Bamboo

Street Photography Dealt Heavy Blow in Arkansas

It is still legal to take a shot of bamboo in Arkansas. Indeed my favorite subjects of machines, animals and flowers are all safe from the new law passed that will put the art of a street photographer in serious potential danger. The new SB-79, or the Personal Rights Protection Act. This law will require a photographer standing on the street in a public place to get a legal binding document from every person they photograph.

 

In most areas of photography this model release form is nothing new. Indeed, professional photographers will carry this kind of form with them when they go on shoots.   Up till now though it has not been necessary to worry about whether a photographer needs to have such a form filled out by every person photographed in a shot when that person is on a public piece of land.

 

However, The art of street photography specializes in the photography of the cultural side of people. This photographer specializes in capturing the culture and day-to-day activities of the subjects he captures. They show both the good and bad of every city and the colorful people who live there. So it’s immediately possible to see a potential conflict of interest.

 

The rules have been pretty clear-cut. When a person goes to the park and runs around with a dog chasing a Frisbee, That person is in a public area. The expectation to a right of privacy is pretty much forfeit. People can take pictures with you in them because you are in public. On a side note, it doesn’t entitle the photographer to act like an irresponsible jerk about his right to take the picture. The rule of “Just because you can doesn’t mean you should.” applies here. If however, a photographer has to climb a privacy fence to grab the shot of you sunbathing in your backyard, well, it’s called a privacy fence for a reason. See? It’s some of the clearest legal mud you can find.

 

However, this new bill seeks to change that. In order to provide a thicker murkier mud, It basically allows for litigation against the commercial photographer if the person being photographed does not sign a release form giving permission.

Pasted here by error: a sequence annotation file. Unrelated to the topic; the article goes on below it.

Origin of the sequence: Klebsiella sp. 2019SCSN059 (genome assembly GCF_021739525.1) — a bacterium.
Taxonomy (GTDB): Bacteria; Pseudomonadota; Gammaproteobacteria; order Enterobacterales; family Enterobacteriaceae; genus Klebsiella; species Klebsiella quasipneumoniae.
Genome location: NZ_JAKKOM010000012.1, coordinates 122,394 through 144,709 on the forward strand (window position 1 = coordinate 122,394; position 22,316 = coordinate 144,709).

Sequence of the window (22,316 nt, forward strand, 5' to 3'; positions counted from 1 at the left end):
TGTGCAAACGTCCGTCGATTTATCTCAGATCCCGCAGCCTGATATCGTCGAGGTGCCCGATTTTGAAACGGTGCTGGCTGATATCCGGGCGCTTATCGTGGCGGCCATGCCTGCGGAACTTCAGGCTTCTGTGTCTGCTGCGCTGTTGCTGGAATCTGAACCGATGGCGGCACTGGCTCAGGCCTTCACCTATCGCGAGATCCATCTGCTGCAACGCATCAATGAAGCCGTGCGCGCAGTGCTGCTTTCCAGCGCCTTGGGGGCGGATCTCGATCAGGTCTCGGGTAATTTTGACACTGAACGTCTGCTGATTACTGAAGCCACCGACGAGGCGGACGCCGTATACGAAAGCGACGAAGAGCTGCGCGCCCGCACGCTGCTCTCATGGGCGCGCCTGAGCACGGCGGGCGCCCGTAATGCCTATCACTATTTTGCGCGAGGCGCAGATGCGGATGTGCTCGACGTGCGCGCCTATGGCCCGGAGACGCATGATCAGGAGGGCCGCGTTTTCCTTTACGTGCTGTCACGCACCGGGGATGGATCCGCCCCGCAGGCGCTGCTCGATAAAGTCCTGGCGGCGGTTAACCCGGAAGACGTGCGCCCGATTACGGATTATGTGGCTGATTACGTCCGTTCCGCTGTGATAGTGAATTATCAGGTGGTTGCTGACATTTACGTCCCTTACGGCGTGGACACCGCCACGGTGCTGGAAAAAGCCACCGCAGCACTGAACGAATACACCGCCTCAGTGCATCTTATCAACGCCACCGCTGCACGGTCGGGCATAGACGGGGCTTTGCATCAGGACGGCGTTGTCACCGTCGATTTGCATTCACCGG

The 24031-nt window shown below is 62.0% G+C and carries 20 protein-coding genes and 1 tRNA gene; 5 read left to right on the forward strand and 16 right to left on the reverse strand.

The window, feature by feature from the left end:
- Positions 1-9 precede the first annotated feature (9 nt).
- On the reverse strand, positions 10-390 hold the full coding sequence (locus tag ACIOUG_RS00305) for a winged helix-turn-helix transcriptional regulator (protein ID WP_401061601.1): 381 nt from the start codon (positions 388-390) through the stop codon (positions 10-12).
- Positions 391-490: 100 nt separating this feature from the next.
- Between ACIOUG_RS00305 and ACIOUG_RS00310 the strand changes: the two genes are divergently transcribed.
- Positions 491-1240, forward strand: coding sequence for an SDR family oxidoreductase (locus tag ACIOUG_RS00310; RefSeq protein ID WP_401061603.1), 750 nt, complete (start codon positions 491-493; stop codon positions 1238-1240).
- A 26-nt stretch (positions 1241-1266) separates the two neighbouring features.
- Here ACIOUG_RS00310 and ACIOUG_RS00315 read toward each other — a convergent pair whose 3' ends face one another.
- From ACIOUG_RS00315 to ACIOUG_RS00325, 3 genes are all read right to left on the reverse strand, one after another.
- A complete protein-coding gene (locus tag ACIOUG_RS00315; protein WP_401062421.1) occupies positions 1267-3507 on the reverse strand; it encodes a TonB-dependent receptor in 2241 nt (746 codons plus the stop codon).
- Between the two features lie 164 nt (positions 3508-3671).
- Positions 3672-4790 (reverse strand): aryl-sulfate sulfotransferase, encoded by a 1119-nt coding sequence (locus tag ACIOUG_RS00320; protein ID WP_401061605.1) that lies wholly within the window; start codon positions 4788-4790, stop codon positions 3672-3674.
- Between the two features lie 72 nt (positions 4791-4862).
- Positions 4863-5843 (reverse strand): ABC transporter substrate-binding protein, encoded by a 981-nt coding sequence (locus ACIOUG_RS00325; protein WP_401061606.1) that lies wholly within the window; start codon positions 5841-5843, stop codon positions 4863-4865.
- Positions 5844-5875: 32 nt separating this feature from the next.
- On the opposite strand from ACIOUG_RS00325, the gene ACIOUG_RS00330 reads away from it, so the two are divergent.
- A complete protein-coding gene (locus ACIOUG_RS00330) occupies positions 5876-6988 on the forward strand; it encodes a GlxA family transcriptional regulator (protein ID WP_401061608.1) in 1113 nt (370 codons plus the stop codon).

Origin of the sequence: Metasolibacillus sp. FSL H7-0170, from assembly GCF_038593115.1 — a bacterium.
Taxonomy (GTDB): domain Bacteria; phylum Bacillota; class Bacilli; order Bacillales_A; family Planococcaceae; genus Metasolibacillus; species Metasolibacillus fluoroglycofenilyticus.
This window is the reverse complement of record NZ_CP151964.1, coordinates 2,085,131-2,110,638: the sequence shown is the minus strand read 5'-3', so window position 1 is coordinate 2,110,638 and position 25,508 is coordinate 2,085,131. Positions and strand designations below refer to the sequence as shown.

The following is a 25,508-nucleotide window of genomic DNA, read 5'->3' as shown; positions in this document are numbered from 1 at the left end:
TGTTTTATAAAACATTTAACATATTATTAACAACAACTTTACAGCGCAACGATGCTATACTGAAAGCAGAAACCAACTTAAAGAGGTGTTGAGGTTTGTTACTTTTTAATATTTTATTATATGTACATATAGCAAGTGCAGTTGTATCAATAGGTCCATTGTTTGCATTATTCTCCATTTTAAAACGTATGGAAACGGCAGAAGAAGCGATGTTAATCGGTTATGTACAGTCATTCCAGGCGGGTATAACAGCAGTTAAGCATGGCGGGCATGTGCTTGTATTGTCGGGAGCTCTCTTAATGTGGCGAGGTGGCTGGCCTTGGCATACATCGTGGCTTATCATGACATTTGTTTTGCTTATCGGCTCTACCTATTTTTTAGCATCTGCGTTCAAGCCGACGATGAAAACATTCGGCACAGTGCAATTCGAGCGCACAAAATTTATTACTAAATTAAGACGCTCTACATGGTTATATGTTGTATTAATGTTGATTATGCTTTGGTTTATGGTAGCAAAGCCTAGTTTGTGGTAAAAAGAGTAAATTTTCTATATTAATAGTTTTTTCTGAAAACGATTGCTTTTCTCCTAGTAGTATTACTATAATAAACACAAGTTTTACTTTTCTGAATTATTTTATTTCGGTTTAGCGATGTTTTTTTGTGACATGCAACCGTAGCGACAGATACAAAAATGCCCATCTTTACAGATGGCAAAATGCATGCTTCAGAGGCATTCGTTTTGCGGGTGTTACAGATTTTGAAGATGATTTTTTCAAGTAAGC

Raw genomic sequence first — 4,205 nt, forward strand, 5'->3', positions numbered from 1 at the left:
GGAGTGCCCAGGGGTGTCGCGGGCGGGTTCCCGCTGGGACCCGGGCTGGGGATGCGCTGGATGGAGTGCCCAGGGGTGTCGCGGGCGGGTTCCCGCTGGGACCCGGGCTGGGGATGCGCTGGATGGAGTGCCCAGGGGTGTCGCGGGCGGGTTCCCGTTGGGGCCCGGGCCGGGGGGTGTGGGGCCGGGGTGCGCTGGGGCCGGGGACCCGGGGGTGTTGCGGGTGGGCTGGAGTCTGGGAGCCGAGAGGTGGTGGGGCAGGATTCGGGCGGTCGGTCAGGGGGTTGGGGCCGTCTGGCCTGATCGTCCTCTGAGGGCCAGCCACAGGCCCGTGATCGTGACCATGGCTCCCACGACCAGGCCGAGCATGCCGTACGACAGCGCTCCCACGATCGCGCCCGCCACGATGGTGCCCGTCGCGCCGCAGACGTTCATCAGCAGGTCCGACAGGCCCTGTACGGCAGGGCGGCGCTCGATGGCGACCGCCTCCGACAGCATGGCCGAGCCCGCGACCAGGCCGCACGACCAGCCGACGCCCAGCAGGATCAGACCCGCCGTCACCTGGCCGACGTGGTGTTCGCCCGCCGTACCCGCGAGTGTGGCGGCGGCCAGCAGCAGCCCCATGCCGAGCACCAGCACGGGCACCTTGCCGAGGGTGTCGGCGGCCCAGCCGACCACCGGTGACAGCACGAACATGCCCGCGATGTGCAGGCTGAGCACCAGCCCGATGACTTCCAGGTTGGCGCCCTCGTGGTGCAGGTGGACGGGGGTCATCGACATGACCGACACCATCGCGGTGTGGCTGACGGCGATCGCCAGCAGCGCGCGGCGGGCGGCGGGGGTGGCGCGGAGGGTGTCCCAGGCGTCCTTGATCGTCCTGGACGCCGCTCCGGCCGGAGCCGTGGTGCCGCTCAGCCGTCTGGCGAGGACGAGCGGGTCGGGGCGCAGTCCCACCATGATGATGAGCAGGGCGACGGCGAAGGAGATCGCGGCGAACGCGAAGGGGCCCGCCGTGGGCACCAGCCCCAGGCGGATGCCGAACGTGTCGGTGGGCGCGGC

So, very soon if you are taking a picture in Arkansas you may want to sell, you have to make sure that no person is in your picture without the release. But it’s not that simple. Remember a person in the law means:

 

SB 79 Statute : 4-75-1003.

(4)(A-B) “Person” means an individual or entity. A partnership, a corporation, a company, an association, or any other business entity; a not-for-profit corporation or association; an educational or religious institution; a political party; and a community, civic, or other organization;

 

Again, while most photographers use these release forms to cover themselves from any possible legal issues anyway, one would not think this is too big of a deal. But that is not the fear. The fear behind this law is that it is just not always feasible for a photographer to determine whether a person actually needs to be processed as a model or not. After all as with everything there are always exceptions to the new rules. In this case more than 2 pages of the 9-page bill are exceptions.

 

Could you imagine running a photography business where you would have to literally have a group of litigation lawyers with you everyday to determine whether taking a particular shot would actually fall under the category of legal or not? With every possible click of the camera shutter having the potential for wiping out your business? Would you risk it?

 

As is usual, the solving of one problem definitely leads to others. Street photographers might not want to visit Arkansas anymore. It’s too risky. This means no more pictures and thereby no promotion of true Arkansas beauty or the people and their culture. Could this lose valuable tourist dollars? No one knows. But hey, at least now they don’t have to worry about what they look like at Wal-Mart.

 

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